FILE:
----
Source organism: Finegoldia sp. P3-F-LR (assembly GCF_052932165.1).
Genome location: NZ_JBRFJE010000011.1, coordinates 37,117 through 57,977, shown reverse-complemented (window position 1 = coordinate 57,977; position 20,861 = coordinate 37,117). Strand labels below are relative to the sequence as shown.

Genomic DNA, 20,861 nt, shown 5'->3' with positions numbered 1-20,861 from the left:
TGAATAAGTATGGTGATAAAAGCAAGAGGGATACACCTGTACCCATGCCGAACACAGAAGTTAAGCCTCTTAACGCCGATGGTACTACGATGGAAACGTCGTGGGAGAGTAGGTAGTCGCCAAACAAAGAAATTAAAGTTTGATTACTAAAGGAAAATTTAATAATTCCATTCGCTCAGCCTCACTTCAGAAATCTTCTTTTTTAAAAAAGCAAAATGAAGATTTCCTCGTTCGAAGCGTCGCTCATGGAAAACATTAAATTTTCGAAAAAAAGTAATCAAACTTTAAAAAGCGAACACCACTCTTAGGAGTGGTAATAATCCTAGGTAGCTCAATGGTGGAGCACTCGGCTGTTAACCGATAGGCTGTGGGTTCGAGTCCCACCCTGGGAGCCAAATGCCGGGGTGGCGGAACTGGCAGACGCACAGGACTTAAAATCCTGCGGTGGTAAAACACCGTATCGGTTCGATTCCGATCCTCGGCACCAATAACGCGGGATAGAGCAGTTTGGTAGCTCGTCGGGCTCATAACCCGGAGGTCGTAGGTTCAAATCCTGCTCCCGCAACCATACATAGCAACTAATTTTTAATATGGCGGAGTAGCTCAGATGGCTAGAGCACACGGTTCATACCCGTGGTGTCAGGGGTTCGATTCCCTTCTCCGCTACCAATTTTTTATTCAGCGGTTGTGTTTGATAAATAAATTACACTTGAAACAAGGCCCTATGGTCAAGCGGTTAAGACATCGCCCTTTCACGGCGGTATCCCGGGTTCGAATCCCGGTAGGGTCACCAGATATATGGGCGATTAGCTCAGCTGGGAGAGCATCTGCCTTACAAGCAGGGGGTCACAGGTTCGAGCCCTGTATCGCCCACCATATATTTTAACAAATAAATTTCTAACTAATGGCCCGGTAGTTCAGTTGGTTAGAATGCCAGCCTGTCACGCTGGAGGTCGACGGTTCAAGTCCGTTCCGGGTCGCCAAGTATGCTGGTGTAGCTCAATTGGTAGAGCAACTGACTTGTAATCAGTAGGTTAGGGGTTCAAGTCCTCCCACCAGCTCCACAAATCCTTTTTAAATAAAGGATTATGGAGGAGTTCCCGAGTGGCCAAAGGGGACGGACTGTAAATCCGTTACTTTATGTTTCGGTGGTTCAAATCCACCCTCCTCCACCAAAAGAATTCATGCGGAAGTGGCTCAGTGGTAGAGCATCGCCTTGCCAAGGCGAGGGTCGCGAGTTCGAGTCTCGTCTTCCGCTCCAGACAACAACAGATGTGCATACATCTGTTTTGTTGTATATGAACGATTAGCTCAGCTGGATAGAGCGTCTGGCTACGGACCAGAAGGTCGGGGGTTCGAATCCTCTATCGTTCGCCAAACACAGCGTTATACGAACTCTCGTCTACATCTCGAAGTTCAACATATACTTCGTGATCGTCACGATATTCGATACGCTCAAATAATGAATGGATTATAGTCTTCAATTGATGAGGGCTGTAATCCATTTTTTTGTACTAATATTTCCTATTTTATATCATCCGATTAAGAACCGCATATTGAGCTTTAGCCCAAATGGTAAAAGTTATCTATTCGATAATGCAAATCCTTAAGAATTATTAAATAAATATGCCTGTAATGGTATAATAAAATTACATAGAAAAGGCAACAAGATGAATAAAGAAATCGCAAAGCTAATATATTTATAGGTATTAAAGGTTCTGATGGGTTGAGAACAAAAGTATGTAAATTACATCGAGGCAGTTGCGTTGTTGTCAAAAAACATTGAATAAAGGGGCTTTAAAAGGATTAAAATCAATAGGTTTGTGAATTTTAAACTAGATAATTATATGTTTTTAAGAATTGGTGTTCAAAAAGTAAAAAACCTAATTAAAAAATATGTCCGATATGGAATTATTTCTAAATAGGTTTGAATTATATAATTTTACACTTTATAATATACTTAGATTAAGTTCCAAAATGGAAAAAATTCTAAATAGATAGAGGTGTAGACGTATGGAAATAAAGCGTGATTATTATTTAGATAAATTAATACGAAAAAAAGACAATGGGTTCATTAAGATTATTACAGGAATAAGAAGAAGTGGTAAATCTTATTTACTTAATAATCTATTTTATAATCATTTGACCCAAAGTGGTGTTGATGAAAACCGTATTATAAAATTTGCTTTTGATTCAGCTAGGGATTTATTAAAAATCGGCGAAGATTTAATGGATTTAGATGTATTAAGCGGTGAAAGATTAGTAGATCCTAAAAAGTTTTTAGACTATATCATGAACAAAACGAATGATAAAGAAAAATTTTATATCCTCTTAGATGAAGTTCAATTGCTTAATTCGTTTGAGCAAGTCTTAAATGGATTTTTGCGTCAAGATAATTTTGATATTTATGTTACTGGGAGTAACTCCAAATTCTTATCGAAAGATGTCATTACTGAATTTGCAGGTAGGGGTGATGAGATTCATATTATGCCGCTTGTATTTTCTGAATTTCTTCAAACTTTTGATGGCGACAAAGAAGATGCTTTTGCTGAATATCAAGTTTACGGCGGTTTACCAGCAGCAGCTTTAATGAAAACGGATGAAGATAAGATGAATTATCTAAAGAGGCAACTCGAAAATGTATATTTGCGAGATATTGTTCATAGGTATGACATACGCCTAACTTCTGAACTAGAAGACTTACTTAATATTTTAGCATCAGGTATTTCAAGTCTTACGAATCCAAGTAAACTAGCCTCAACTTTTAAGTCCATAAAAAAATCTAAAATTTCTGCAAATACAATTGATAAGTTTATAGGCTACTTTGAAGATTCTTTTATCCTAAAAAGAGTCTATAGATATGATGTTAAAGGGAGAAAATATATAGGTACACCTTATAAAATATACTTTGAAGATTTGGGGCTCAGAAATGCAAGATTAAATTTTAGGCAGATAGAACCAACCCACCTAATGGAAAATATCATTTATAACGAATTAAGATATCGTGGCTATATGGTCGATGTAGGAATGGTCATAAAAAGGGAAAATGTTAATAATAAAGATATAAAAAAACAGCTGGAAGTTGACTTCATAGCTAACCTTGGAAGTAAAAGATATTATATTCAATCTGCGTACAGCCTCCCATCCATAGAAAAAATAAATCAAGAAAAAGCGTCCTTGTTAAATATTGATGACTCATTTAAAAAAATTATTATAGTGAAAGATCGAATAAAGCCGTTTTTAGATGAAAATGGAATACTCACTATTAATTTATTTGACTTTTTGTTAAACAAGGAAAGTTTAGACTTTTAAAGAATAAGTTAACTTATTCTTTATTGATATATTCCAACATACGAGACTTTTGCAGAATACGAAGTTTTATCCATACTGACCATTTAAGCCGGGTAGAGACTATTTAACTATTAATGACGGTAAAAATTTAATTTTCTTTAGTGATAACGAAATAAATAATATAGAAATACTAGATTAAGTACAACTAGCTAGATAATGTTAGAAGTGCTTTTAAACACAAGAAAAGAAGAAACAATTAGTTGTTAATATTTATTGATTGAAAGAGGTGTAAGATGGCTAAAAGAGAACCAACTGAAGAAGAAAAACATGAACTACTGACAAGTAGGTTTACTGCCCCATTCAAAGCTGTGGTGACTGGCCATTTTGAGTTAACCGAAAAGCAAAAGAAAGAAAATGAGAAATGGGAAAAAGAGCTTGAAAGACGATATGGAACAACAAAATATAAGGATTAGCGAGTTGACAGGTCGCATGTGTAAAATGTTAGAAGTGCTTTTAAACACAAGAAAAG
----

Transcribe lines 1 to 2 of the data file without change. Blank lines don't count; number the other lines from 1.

Source organism: Finegoldia sp. P3-F-LR (assembly GCF_052932165.1).
Genome location: NZ_JBRFJE010000011.1, coordinates 37,117 through 57,977, shown reverse-complemented (window position 1 = coordinate 57,977; position 20,861 = coordinate 37,117). Strand labels below are relative to the sequence as shown.